Whether thick cut, crinkle, plain, or flavored, potato chips are one of America’s most beloved snack foods. Our favorite is the small-batch, kettle-style chip. These chips have good potato flavor and a crisp, light texture. Though seemingly simple, perfecting a homemade version proved to be a challenge. Frying at too low a temperature made them soggy and greasy, but if we increased the heat, they burned. Targeting the potatoes’ starch as the source of our troubles, we finally landed on a method of rinsing, parboiling, then frying. It was a bit of work, but the reward of fresh, golden homemade potato chips was well worth it. —America’s Test Kitchen
Makes about 6 cups
Make today, enjoy immediately
1 pound medium Yukon Gold potatoes, sliced 1/16 inch thick on mandoline
2 quarts vegetable oil
Fine sea salt
1. Line rimmed baking sheet with clean dish towel. Set wire rack in second rimmed baking sheet and line with triple layer of paper towels; set both sheets aside. Place potato slices in large bowl and cover with cold water. Gently swirl potatoes to release starch. Drain potatoes and return to bowl. Repeat rinsing step until water no longer turns cloudy, about 5 rinses.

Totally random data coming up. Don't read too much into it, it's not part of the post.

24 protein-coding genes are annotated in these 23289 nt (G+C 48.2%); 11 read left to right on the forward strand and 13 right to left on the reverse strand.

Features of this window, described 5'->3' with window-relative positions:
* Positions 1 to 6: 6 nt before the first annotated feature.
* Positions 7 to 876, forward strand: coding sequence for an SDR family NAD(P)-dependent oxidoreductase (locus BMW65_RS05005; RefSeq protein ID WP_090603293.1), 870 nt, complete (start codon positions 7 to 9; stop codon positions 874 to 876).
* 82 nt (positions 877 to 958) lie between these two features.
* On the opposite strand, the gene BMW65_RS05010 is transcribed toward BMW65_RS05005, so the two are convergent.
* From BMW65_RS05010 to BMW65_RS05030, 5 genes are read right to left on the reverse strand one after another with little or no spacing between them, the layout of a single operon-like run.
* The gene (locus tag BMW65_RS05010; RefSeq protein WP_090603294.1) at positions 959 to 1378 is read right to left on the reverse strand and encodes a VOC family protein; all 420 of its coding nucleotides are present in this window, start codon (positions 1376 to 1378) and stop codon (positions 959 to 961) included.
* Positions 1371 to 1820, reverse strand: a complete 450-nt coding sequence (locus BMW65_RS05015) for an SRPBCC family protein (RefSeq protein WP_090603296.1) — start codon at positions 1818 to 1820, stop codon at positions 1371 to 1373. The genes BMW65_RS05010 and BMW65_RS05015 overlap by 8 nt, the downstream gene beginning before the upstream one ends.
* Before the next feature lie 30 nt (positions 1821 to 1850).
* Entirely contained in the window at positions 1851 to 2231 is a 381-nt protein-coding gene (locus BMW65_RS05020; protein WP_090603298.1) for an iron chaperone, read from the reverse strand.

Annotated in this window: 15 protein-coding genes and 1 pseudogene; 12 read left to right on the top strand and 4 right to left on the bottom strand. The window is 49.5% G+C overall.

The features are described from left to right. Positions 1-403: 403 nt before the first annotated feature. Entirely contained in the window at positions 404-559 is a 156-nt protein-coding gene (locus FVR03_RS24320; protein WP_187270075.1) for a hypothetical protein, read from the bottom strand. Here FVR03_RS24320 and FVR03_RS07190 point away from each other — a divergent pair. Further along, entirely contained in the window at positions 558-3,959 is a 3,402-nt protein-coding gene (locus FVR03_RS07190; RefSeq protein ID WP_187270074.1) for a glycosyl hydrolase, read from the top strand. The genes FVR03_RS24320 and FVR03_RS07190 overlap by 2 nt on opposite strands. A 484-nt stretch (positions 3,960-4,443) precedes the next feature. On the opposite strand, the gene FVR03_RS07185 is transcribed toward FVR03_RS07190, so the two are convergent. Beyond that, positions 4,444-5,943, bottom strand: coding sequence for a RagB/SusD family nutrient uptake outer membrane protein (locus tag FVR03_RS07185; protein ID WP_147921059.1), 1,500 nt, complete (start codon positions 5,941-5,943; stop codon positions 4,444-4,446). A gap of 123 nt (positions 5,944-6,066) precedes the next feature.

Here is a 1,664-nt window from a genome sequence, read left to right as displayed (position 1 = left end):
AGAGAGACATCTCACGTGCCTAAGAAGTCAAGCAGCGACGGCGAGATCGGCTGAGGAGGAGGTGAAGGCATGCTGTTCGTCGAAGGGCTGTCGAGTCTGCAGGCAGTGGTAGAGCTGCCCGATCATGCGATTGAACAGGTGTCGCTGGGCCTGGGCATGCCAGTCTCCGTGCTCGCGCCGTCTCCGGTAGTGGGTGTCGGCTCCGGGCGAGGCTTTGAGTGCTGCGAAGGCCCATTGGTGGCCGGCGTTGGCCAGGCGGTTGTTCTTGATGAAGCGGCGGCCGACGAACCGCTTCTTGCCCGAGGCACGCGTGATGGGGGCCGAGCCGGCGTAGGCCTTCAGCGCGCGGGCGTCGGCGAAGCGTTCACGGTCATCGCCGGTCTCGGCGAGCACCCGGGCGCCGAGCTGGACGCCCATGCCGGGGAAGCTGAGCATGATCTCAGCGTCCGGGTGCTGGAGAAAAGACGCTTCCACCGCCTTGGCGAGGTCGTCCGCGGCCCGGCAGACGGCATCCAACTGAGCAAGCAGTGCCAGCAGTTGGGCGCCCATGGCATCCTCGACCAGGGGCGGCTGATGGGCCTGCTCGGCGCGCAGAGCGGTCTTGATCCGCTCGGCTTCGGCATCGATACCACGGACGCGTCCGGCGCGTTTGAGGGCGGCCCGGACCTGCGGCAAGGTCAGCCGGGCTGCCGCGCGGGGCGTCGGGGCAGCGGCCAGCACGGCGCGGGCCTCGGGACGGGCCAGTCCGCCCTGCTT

2. Bring 2 quarts water to boil in large saucepan over high heat. Add potatoes, return to gentle boil, and cook until just beginning to soften, 2 to 3 minutes. Drain potatoes well, then spread out over dish towel–lined sheet and thoroughly pat dry.
3. Meanwhile, heat oil in Dutch oven over medium-high heat to 325 degrees. Carefully place one-quarter of potato slices in oil. Fry, stirring frequently withwire skimmer or slotted spoon, until oil stops bubbling and chips turn golden and crisp, 3 to 4 minutes. Adjust burner, if necessary, to maintain oil temperature around 325 degrees. As soon as chips finish frying (some chips may cook slightly faster than others), transfer to prepared wire rack using wire skimmer or slotted spoon. Season with salt to taste.
4. Return oil to 325 degrees and repeat with remaining potato slices in 3 more batches. Let cool completely before serving. (Kettle chips are best enjoyed the day they are made.)
America's Test Kitchen
Mar 11, 2014